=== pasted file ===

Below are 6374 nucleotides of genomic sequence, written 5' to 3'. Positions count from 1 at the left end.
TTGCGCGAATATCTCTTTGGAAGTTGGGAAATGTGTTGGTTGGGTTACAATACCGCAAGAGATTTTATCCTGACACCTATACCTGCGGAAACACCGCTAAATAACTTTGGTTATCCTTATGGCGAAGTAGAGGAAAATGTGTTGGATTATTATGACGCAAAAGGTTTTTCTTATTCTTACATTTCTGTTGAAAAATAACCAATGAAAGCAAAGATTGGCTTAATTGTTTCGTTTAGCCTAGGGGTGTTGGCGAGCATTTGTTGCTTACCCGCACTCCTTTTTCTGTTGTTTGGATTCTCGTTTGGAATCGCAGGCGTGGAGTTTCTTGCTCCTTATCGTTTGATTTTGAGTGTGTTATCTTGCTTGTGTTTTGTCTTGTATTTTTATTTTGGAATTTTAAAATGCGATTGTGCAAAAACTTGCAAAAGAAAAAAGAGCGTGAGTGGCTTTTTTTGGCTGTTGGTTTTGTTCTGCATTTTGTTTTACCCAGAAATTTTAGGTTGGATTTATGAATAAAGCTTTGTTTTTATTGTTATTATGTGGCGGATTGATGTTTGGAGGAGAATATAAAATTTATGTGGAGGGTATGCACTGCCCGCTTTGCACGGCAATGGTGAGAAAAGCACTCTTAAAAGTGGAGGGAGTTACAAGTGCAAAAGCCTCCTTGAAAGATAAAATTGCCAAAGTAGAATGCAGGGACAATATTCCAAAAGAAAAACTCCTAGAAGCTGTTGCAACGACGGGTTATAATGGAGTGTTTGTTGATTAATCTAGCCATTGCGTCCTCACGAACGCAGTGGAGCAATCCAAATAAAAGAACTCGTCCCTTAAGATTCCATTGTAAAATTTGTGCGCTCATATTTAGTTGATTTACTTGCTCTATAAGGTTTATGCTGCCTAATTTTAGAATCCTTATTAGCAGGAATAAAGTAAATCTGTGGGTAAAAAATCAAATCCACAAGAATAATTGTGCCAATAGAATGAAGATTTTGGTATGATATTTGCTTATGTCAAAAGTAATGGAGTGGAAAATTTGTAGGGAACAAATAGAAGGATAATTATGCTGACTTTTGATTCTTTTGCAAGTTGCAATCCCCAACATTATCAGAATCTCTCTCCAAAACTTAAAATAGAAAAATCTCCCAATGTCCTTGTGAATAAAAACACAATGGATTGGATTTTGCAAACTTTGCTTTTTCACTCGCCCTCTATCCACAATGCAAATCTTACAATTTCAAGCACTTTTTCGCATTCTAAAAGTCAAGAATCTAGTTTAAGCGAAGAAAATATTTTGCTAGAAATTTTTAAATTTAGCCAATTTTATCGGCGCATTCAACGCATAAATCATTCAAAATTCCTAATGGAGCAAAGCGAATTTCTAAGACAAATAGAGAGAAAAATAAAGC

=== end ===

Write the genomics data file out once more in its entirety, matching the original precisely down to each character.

Below are 6374 nucleotides of genomic sequence, written 5' to 3'. Positions count from 1 at the left end.
TTGCGCGAATATCTCTTTGGAAGTTGGGAAATGTGTTGGTTGGGTTACAATACCGCAAGAGATTTTATCCTGACACCTATACCTGCGGAAACACCGCTAAATAACTTTGGTTATCCTTATGGCGAAGTAGAGGAAAATGTGTTGGATTATTATGACGCAAAAGGTTTTTCTTATTCTTACATTTCTGTTGAAAAATAACCAATGAAAGCAAAGATTGGCTTAATTGTTTCGTTTAGCCTAGGGGTGTTGGCGAGCATTTGTTGCTTACCCGCACTCCTTTTTCTGTTGTTTGGATTCTCGTTTGGAATCGCAGGCGTGGAGTTTCTTGCTCCTTATCGTTTGATTTTGAGTGTGTTATCTTGCTTGTGTTTTGTCTTGTATTTTTATTTTGGAATTTTAAAATGCGATTGTGCAAAAACTTGCAAAAGAAAAAAGAGCGTGAGTGGCTTTTTTTGGCTGTTGGTTTTGTTCTGCATTTTGTTTTACCCAGAAATTTTAGGTTGGATTTATGAATAAAGCTTTGTTTTTATTGTTATTATGTGGCGGATTGATGTTTGGAGGAGAATATAAAATTTATGTGGAGGGTATGCACTGCCCGCTTTGCACGGCAATGGTGAGAAAAGCACTCTTAAAAGTGGAGGGAGTTACAAGTGCAAAAGCCTCCTTGAAAGATAAAATTGCCAAAGTAGAATGCAGGGACAATATTCCAAAAGAAAAACTCCTAGAAGCTGTTGCAACGACGGGTTATAATGGAGTGTTTGTTGATTAATCTAGCCATTGCGTCCTCACGAACGCAGTGGAGCAATCCAAATAAAAGAACTCGTCCCTTAAGATTCCATTGTAAAATTTGTGCGCTCATATTTAGTTGATTTACTTGCTCTATAAGGTTTATGCTGCCTAATTTTAGAATCCTTATTAGCAGGAATAAAGTAAATCTGTGGGTAAAAAATCAAATCCACAAGAATAATTGTGCCAATAGAATGAAGATTTTGGTATGATATTTGCTTATGTCAAAAGTAATGGAGTGGAAAATTTGTAGGGAACAAATAGAAGGATAATTATGCTGACTTTTGATTCTTTTGCAAGTTGCAATCCCCAACATTATCAGAATCTCTCTCCAAAACTTAAAATAGAAAAATCTCCCAATGTCCTTGTGAATAAAAACACAATGGATTGGATTTTGCAAACTTTGCTTTTTCACTCGCCCTCTATCCACAATGCAAATCTTACAATTTCAAGCACTTTTTCGCATTCTAAAAGTCAAGAATCTAGTTTAAGCGAAGAAAATATTTTGCTAGAAATTTTTAAATTTAGCCAATTTTATCGGCGCATTCAACGCATAAATCATTCAAAATTCCTAATGGAGCAAAGCGAATTTCTAAGACAAATAGAGAGAAAAATAAAGC